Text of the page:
New motoring laws are just months away. Here are a few changes that you need to look out for.
April - digital driving licences
Last year a prototype digital driving licence was tested that will sit on your phone or in the Apple Wallet.
The new digital licence will be used to support the photocard rather than replace it.
Digitising the driving licence seems like a logical step, as more sensitive information is being stored on phones more often.
April - New tax on diesel cars
In April this year motorists with a diesel car will face a higher rate of tax. This applies to the first year of tax for diesel cars that fail the Real Driving Emissions 2 (RDE2) test.
Tax is based on your car’s emissions. The higher the emissions, the higher the tax. This is part of the government scheme to improve air quality in the UK.
The change mainly impacts diesel car drivers as their emissions are higher than petrol cars.
May - MOTs scrapped for classic cars
It was announced that vehicles over 40 years old would be exempt from an MOT test. This law will be put into place in May this year.
It’s thought that people who own these cars tend to be enthusiasts, and maintain their vehicles well. Therefore the need for an MOT isn’t as vital as standard car owners.
Statistically these cars also have a lower accident and MOT failure rate than newer vehicles too.
This doesn’t apply to commercially-used large goods vehicles (maximum weight of 3.5 tonnes) and buses (vehicles with eight or more seats).
This new law is controversial, as some think it’s potentially putting other drivers at risk. But drivers of classic cars will still be legally obligated to keep their vehicles safe and roadworthy.
Spring - Motorway law changes
New laws are being put in place in spring 2018 to stop motorists driving on lanes that are closed.
Smart motorways run on four lanes. In peak periods, automated signs open and close the hard-shoulder to ease traffic at peak times.
Driving in a closed lane is already illegal, but the new law will bring in a new fixed penalty for drivers flouting this rule. This will be monitored by cameras which will catch drivers breaking the speed limit or driving in a closed lane.
May - New MOT test categories
May continues to be a big month for MOT changes. MOT test results will now be sorted into three new categories.
The three categories for the MOT will now be dangerous, major and minor. This could make the test harder to pass.
If your car receives a dangerous or major fault it’ll instantly fail the test. If your car has a minor defect, it’ll still be able to pass, but it’ll be noted down on the MOT certificate.
For example if a car is leaking oil it would be a minor fault. But if it’s dripping, the fault would be major and the car would fail the test.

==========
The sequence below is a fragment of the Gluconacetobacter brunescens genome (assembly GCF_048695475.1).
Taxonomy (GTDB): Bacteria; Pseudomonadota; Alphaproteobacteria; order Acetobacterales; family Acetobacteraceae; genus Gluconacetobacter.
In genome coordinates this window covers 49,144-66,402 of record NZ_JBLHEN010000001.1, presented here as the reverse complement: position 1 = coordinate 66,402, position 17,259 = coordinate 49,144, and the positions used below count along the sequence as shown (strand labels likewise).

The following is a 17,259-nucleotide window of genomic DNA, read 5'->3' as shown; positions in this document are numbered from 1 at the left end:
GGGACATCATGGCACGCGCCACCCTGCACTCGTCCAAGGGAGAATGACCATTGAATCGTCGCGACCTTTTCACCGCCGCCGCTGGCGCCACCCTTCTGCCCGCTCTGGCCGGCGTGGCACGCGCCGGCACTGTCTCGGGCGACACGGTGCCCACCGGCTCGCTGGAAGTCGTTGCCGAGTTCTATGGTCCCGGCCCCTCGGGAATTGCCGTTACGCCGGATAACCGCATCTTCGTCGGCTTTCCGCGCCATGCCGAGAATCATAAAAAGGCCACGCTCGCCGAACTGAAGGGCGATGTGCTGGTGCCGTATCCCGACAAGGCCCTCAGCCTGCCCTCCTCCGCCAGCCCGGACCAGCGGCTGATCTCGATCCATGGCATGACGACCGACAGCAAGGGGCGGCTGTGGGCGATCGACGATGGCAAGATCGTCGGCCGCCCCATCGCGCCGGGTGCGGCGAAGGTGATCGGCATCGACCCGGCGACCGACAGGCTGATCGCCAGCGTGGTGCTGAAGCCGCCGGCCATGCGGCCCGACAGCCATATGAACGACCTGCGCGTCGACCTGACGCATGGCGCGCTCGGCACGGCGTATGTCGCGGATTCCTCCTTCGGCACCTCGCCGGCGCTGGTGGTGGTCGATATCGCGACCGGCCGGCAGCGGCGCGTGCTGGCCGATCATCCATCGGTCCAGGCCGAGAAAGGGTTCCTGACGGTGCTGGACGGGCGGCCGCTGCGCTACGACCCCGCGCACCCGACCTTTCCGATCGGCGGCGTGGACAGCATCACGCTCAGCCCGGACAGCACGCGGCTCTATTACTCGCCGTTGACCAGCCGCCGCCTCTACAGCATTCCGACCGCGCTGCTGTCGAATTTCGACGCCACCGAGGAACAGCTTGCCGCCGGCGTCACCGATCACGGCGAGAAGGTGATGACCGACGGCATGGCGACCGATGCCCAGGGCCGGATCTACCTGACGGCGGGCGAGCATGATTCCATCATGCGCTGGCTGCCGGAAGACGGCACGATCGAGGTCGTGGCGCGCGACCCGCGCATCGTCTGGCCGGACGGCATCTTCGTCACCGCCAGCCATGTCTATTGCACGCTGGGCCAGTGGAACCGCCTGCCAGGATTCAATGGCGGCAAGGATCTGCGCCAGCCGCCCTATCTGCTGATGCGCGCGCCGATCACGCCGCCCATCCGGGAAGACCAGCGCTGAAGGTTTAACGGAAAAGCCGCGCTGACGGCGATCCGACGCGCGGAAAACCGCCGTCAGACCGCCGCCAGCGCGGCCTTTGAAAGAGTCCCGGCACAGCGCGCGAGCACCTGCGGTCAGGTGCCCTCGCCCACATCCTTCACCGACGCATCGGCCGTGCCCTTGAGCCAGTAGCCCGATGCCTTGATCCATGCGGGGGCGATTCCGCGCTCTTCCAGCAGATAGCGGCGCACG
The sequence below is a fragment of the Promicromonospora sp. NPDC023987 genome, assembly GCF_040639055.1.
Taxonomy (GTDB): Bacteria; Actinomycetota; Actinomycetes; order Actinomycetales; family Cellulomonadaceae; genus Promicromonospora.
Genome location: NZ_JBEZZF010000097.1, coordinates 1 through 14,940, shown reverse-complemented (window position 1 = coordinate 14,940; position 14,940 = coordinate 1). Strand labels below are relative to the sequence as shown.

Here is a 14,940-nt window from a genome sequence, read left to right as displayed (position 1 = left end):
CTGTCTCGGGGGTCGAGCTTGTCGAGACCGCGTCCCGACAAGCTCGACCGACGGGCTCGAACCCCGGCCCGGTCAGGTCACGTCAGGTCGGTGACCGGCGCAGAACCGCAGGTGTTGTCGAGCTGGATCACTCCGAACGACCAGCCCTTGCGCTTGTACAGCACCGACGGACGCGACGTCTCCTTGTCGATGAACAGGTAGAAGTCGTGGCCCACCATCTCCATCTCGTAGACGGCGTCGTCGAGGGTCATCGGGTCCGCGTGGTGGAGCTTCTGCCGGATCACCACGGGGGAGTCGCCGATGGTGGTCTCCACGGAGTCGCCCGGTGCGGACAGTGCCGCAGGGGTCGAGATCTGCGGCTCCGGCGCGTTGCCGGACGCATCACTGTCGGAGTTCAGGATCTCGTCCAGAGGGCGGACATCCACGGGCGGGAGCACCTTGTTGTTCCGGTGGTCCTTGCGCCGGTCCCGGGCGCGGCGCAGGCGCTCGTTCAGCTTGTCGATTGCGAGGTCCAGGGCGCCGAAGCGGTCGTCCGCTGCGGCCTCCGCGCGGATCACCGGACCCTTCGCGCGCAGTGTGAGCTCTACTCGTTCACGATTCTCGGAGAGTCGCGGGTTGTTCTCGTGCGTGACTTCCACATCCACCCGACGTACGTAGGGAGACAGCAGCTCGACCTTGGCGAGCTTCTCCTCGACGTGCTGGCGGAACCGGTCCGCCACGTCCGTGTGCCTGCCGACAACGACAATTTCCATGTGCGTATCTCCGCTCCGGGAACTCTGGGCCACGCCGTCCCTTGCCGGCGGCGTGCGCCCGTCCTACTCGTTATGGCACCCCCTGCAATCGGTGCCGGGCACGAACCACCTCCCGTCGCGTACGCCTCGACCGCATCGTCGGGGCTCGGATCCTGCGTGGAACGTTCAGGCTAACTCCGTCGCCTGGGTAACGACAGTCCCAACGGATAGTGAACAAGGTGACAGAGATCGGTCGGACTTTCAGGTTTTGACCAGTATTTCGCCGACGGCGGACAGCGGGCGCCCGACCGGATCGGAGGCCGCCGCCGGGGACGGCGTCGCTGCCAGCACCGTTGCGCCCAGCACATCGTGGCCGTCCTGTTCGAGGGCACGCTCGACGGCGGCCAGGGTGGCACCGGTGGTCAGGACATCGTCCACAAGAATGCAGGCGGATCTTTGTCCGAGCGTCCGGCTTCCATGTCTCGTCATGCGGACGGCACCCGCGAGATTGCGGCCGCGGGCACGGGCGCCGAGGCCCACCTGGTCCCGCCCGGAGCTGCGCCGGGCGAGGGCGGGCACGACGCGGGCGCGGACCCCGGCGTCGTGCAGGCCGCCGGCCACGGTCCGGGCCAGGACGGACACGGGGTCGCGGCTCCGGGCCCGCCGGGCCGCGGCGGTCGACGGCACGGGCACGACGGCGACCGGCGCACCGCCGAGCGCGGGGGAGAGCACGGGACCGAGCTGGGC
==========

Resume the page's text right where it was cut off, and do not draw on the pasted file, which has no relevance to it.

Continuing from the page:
On 20 May, diesel particulate filters will also form part of the MOT test. You’ll fail the test if your particulate filter has been removed or tampered with.
June - Learner drivers to be allowed on motorways
On the 4th of June, Learner drivers will be able to have lessons on the motorway.
In order to do this, they must be accompanied by an approved instructor with dual controls.
This will give learners a chance to build their confidence on motorways, so it doesn’t seem so daunting when they pass the test.
Also in 2018:
Trading in your diesel model could mean a massive saving.
In 2017, some companies introduced a scrappage scheme for models that were registered before 2010. Now, more schemes have been announced in 2018.
Trading in your car for something more fuel efficient could mean up to £2,000 off for cars, and £7,000 off for vans. These schemes are designed to encourage drivers to choose a more eco-friendly model, and reduce pollution caused by diesel cars.
To qualify for this scheme your car must comply with Euro 1-4 emissions standards. Usually this means the car was registered before 2010.
At the minute, there’s no official government backed scheme, but many companies are offering this sort of deal.
New drivers could be banned from driving at night
This year new drivers may facing extra restrictions when they pass. One of these is driving at night. These could be imposed for up to two years until the driver gains more experience.
New drivers have a high amount accidents on the road - the restrictions aim to reduce this.
The law was previously dismissed, as some new drivers relied on driving at night for their work.